In Sudan, shortage of wheat but farmers are struggling to sell their crops

In Sudan, shortage of wheat but farmers are struggling to sell their crops

In Sudan, there is a shortage of wheat and bread everywhere and yet sacks of seeds are piling up in Imad Abdallah’s little house: the government, which until now bought his harvest every year, has no more money.

During the sowing in March, the authorities had nevertheless promised him 75 dollars per bag of wheat, an incentive price set by the government to promote the cultivation of the precious cereal.

“It’s been more than two months since the wheat was harvested, we can no longer store it at home,” Imad said today, disappointed at his farm in al-Laota, in the province of Al-Jazeera, in the south of Khartoum.

Like thousands of other farmers, he discovered — but only after the harvest — that there were no more buyers for his grain.

The needs for wheat, the most consumed cereal in the country after sorghum, are nevertheless significant and amount to 2.2 million tonnes per year, imported mainly from Russia and Ukraine, according to the UN.

With falling imports and rising commodity prices as a result of the conflict between Russia and Ukraine, the UN estimates that by September 18 million people, nearly half the population, could experience hunger.

Already last week, the NGO Save the Children announced the death linked to hunger of two children in North Darfur.

“An alarming sign of what could happen,” the NGO commented in a statement.

Despite this risk of a food crisis, Sudanese officials have recently declared that they are not buying all the crops produced in the country.

– Empty crates –

State coffers have been empty since the coup by army chief General Abdel Fattah al-Burhan in October and the drop in international aid.

Sudan, one of the poorest countries in the world, already had little foreign currency after decades of US sanctions. Today, “there is not enough money”, summarizes an official of the agricultural bank who buys the local wheat production each season.

“We have requested funds from the Ministry of Finance and the Central Bank but we have not had a response,” he told AFP on condition of anonymity.

For an executive of the Ministry of Finance, who also remains anonymous, “the ministry refused because it would force it to print money, which could cause inflation to flare up”, already at 221% in April.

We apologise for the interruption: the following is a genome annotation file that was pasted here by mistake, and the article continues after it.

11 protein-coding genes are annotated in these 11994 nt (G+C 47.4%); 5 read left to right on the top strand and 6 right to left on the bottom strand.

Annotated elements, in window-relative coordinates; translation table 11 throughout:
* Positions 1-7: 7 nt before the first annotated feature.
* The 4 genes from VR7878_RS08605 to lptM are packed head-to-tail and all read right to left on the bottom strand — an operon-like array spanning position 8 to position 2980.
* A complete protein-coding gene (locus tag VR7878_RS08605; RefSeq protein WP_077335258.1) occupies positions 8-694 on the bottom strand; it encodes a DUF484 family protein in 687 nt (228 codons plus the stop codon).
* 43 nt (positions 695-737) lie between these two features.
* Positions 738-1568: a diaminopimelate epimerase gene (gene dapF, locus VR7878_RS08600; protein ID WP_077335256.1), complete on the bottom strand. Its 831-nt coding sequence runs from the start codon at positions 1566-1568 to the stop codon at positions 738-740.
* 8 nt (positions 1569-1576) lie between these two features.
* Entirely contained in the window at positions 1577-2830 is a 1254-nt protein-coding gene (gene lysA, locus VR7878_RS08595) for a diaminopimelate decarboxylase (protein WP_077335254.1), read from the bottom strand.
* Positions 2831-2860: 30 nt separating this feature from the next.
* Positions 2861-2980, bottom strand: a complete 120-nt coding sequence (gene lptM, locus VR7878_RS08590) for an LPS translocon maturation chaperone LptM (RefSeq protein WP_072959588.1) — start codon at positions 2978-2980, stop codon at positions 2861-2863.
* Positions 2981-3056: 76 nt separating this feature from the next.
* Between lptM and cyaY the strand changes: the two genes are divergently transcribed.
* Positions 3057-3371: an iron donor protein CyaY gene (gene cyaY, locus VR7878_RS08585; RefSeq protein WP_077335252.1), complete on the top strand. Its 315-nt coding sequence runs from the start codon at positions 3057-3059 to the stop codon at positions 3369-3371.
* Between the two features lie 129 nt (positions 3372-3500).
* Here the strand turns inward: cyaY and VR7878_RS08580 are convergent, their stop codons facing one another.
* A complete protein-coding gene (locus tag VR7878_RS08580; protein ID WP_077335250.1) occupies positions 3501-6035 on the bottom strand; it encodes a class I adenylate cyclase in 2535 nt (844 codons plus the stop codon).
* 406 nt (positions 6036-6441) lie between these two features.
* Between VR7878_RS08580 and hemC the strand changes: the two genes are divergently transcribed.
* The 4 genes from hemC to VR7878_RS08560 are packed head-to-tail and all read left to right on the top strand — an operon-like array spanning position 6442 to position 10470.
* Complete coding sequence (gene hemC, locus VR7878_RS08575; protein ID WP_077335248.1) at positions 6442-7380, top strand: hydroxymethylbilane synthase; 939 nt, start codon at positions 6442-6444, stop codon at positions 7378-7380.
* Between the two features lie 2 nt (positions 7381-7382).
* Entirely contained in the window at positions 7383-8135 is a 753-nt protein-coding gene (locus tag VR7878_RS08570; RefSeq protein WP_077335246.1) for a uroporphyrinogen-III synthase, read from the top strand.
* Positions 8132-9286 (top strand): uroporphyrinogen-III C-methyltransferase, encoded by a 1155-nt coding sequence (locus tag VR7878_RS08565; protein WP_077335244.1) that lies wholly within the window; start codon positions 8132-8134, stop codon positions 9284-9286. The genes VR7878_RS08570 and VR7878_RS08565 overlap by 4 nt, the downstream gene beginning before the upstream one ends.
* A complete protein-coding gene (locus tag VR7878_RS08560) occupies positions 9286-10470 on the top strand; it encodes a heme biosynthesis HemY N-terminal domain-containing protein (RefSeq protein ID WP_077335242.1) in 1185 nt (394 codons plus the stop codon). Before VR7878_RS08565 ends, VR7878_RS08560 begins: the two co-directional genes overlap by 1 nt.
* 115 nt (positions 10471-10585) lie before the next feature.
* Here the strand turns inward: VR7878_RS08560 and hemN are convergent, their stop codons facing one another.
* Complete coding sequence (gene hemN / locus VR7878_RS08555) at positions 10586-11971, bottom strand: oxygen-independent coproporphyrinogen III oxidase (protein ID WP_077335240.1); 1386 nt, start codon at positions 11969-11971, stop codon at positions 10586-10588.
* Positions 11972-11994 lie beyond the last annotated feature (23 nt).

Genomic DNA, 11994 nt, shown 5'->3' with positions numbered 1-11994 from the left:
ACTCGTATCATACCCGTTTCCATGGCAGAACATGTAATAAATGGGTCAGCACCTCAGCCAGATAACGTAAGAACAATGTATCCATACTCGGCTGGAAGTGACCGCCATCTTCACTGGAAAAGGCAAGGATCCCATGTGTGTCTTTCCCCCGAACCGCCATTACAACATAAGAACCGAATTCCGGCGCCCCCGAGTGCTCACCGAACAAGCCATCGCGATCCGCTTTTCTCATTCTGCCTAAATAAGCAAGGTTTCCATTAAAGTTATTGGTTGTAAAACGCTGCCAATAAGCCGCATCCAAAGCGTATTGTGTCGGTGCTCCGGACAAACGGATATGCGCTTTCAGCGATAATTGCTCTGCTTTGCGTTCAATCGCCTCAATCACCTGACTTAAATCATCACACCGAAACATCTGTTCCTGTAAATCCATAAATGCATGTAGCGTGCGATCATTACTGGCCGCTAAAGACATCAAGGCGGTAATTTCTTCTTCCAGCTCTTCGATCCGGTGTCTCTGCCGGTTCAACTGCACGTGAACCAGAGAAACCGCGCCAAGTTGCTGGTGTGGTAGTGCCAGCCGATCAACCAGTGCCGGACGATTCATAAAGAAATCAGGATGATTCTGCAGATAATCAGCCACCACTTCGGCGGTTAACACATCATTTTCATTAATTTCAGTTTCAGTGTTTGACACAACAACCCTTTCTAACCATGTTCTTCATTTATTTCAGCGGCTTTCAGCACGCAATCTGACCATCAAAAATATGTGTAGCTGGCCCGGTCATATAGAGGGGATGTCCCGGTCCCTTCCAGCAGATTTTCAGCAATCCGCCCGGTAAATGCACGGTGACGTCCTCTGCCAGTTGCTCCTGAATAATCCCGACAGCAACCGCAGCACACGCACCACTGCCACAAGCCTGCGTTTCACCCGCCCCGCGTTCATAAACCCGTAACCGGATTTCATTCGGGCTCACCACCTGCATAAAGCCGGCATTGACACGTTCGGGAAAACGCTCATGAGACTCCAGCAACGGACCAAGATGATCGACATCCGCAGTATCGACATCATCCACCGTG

Last month, dozens of farmers in the north of the country demonstrated, fearing rotting of stored wheat.

“It can be stored in a silo for 12 to 18 months, provided the temperature and humidity are maintained there,” says Abdelkarim Omar, storage specialist. Without this, it is damaged in three months, eaten away by insects, he continues.

– Shortages –

According to the Central Bank, Sudan imported $366 million worth of wheat between January and March.

The Sudanese face frequent shortages of bread and the queues in front of the bakeries are getting longer, while at the same time bags of wheat are piling up, for lack of buyers, among the farmers.

An absurd situation denounced by the peasants who consider themselves aggrieved after having invested in the purchase of fertilizers, pesticides and other materials necessary for the cultivation of wheat.

Today in the province of Al-Jazeera many fallow plots while “farmers usually prepare their land for cultivation at this time of year”, regrets the agronomist Abdellatif Albouni.

In Sudan, the price of wheat is highly sensitive and the population reacts strongly to movements, such as at the end of 2018, when the Bashir government removed subsidies on this cereal.

At the announcement of the tripling of the price of this staple food, the crowd took to the streets of the city of Atbara – 300 kilometers from the capital – to express their anger. A protest that had spread throughout the country and had led to the fall of the dictator.

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